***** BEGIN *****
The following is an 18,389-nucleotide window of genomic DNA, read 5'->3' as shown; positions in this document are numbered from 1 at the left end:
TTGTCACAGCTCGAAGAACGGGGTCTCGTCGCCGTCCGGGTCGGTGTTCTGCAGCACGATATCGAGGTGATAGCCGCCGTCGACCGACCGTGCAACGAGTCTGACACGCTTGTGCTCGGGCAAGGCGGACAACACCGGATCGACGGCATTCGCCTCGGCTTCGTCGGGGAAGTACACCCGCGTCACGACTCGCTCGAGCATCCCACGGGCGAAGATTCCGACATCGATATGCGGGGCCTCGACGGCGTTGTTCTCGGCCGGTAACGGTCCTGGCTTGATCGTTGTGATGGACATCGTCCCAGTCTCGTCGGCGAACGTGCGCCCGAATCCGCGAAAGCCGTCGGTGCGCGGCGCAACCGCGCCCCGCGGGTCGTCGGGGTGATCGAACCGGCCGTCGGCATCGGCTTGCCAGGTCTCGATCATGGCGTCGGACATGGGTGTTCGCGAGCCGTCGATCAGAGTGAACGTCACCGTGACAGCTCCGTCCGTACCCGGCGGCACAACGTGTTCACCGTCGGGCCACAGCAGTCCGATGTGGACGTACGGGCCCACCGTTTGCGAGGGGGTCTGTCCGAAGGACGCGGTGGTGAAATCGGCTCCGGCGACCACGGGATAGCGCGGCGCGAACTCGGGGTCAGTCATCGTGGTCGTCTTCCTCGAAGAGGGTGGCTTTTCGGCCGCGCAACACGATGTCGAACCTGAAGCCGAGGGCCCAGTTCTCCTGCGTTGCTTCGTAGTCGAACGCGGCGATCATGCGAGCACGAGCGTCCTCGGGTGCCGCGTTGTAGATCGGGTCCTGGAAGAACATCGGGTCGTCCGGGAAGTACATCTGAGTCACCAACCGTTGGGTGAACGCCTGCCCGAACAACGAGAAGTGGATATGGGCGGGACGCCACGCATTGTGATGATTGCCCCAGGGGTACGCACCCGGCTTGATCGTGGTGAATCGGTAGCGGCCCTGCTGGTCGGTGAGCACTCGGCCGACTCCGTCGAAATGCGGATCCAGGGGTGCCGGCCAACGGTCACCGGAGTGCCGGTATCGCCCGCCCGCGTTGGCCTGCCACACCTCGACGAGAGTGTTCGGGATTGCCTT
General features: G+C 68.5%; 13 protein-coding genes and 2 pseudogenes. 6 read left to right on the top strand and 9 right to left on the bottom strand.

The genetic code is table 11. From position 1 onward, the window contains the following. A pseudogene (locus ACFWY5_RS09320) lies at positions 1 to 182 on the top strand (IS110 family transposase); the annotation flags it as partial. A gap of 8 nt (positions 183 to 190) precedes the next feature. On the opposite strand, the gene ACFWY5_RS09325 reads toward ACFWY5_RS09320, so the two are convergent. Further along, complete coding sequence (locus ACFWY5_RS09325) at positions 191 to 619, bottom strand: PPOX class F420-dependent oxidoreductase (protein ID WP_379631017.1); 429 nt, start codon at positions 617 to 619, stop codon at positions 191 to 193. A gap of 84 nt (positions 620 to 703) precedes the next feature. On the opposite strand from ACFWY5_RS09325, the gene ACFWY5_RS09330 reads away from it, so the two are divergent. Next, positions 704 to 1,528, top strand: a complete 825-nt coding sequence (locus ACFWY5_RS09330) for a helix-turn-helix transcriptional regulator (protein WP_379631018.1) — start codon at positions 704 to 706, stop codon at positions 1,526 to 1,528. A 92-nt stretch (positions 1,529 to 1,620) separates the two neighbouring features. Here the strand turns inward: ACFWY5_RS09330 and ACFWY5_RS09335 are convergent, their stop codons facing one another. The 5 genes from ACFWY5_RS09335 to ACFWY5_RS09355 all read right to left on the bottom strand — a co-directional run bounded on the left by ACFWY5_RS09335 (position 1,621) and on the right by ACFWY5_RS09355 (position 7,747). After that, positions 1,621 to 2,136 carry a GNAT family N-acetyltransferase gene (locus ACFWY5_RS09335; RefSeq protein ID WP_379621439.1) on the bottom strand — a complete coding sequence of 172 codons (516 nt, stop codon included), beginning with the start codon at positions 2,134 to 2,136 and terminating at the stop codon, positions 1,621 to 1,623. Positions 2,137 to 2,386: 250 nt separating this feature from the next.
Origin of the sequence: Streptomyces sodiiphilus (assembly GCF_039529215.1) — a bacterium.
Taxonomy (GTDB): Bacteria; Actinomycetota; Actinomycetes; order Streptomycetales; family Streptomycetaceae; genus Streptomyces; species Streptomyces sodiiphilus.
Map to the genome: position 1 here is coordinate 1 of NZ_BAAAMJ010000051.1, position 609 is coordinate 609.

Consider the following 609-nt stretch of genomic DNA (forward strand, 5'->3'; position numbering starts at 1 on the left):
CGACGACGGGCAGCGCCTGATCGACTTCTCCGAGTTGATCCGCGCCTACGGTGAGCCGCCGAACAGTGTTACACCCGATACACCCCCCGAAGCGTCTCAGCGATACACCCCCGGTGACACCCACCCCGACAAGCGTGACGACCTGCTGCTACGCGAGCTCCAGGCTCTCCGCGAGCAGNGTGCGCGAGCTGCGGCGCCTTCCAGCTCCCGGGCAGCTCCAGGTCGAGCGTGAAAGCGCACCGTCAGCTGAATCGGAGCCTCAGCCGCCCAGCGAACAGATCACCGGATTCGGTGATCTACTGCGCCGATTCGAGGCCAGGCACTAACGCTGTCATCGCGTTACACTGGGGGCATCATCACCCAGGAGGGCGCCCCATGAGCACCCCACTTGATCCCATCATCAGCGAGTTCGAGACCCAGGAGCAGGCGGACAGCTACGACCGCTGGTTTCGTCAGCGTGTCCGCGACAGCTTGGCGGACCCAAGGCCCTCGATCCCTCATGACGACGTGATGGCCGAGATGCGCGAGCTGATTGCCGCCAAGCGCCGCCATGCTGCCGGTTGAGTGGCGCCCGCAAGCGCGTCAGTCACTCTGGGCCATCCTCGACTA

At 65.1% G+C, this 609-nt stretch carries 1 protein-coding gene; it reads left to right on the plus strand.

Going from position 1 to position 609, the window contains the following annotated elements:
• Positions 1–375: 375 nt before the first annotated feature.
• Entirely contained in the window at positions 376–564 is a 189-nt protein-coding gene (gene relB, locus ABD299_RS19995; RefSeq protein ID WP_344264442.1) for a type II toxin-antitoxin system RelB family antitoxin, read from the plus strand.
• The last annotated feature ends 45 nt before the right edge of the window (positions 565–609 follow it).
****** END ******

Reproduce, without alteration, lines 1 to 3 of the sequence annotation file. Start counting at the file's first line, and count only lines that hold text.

The following is an 18,389-nucleotide window of genomic DNA, read 5'->3' as shown; positions in this document are numbered from 1 at the left end:
TTGTCACAGCTCGAAGAACGGGGTCTCGTCGCCGTCCGGGTCGGTGTTCTGCAGCACGATATCGAGGTGATAGCCGCCGTCGACCGACCGTGCAACGAGTCTGACACGCTTGTGCTCGGGCAAGGCGGACAACACCGGATCGACGGCATTCGCCTCGGCTTCGTCGGGGAAGTACACCCGCGTCACGACTCGCTCGAGCATCCCACGGGCGAAGATTCCGACATCGATATGCGGGGCCTCGACGGCGTTGTTCTCGGCCGGTAACGGTCCTGGCTTGATCGTTGTGATGGACATCGTCCCAGTCTCGTCGGCGAACGTGCGCCCGAATCCGCGAAAGCCGTCGGTGCGCGGCGCAACCGCGCCCCGCGGGTCGTCGGGGTGATCGAACCGGCCGTCGGCATCGGCTTGCCAGGTCTCGATCATGGCGTCGGACATGGGTGTTCGCGAGCCGTCGATCAGAGTGAACGTCACCGTGACAGCTCCGTCCGTACCCGGCGGCACAACGTGTTCACCGTCGGGCCACAGCAGTCCGATGTGGACGTACGGGCCCACCGTTTGCGAGGGGGTCTGTCCGAAGGACGCGGTGGTGAAATCGGCTCCGGCGACCACGGGATAGCGCGGCGCGAACTCGGGGTCAGTCATCGTGGTCGTCTTCCTCGAAGAGGGTGGCTTTTCGGCCGCGCAACACGATGTCGAACCTGAAGCCGAGGGCCCAGTTCTCCTGCGTTGCTTCGTAGTCGAACGCGGCGATCATGCGAGCACGAGCGTCCTCGGGTGCCGCGTTGTAGATCGGGTCCTGGAAGAACATCGGGTCGTCCGGGAAGTACATCTGAGTCACCAACCGTTGGGTGAACGCCTGCCCGAACAACGAGAAGTGGATATGGGCGGGACGCCACGCATTGTGATGATTGCCCCAGGGGTACGCACCCGGCTTGATCGTGGTGAATCGGTAGCGGCCCTGCTGGTCGGTGAGCACTCGGCCGACTCCGTCGAAATGCGGATCCAGGGGTGCCGGCCAACGGTCACCGGAGTGCCGGTATCGCCCGCCCGCGTTGGCCTGCCACACCTCGACGAGAGTGTTCGGGATTGCCTT
General features: G+C 68.5%; 13 protein-coding genes and 2 pseudogenes. 6 read left to right on the top strand and 9 right to left on the bottom strand.